Researchers over here in the UK are working on a way to make it easier to identify criminals using guns. Their solution? Using pollen and tiny granules of crystal, you attach a unique “nano-tag” to every cartridge – sort of like a bio-chemical barcode.
The nanotags are made from pollen, and a mix of grains of crystal oxides such as zirconia, silica and titanium oxide. Using varying combinations of crystal and pollen grains, it is possible to make large numbers of unique tags.
“We decided to work with pollens because they have a unique structure, resistant to temperature and easily recognisable,” said Paul Sermon from the University of Surrey, who has led the research. “It’s also easily dispersed and carried around in clothes, skin, etc.”
But what if the criminal in question has obtained the rounds by criminal means, leaving no record to tie them to the bullets?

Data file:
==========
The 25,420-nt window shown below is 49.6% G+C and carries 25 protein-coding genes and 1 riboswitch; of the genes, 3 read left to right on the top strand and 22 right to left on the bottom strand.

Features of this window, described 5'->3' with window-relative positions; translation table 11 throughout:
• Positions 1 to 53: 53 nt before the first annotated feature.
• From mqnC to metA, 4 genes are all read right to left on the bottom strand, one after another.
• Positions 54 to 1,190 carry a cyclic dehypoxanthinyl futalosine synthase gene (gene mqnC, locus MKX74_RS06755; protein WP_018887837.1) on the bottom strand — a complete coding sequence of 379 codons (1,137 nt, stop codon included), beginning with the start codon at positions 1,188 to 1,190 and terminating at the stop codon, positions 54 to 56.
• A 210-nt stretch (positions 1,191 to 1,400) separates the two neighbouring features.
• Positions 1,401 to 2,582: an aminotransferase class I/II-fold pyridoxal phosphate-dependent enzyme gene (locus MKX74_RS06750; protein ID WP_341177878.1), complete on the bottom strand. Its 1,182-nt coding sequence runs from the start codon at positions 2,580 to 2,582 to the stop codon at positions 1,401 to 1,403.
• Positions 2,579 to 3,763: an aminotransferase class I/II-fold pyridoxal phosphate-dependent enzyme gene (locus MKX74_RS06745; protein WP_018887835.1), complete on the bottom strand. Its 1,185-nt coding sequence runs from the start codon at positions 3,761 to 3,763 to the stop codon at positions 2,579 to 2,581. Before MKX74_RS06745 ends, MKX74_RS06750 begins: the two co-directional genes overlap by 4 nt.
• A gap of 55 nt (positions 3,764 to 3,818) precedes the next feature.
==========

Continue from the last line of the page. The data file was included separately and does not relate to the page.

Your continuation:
In addition to the tags, the researchers are working on a way to have gun cartridges retain skin cells from anyone that handle them, for later DNA-based forensic analysis. Micro-scale grit can effectively trap cells and protect DNA from the heat of firing. Today, cartridges are smooth and rarely retain DNA or fingerprints.
Well, OK. It’s very near-future sf-nal, but there’s still one glaringly obvious major flaw with this idea – it only has a chance of catching people who buy (or steal) their cartridges from new and legitimate stock, and who leave the spent shells for the police to find.
If there’s already a black economy where guns can be converted, hacked and (in some cases) built from scratch, I can’t see them struggling to adapt to reloading old cartridges. My father used to do that with shotgun rounds back in the eighties, and it’s a simple enough procedure that even a kid in their teens could pick it up.
So all a wide implementation of this idea would actually achieve would be to drive ammunition manufacture underground, adding a new (and lucrative) industry to the black economy. Because, y’know, the black economy just isn’t busy and powerful enough already. The problem with technology: when you’ve got a hammer, everything looks like a nail. [image by mx5tx]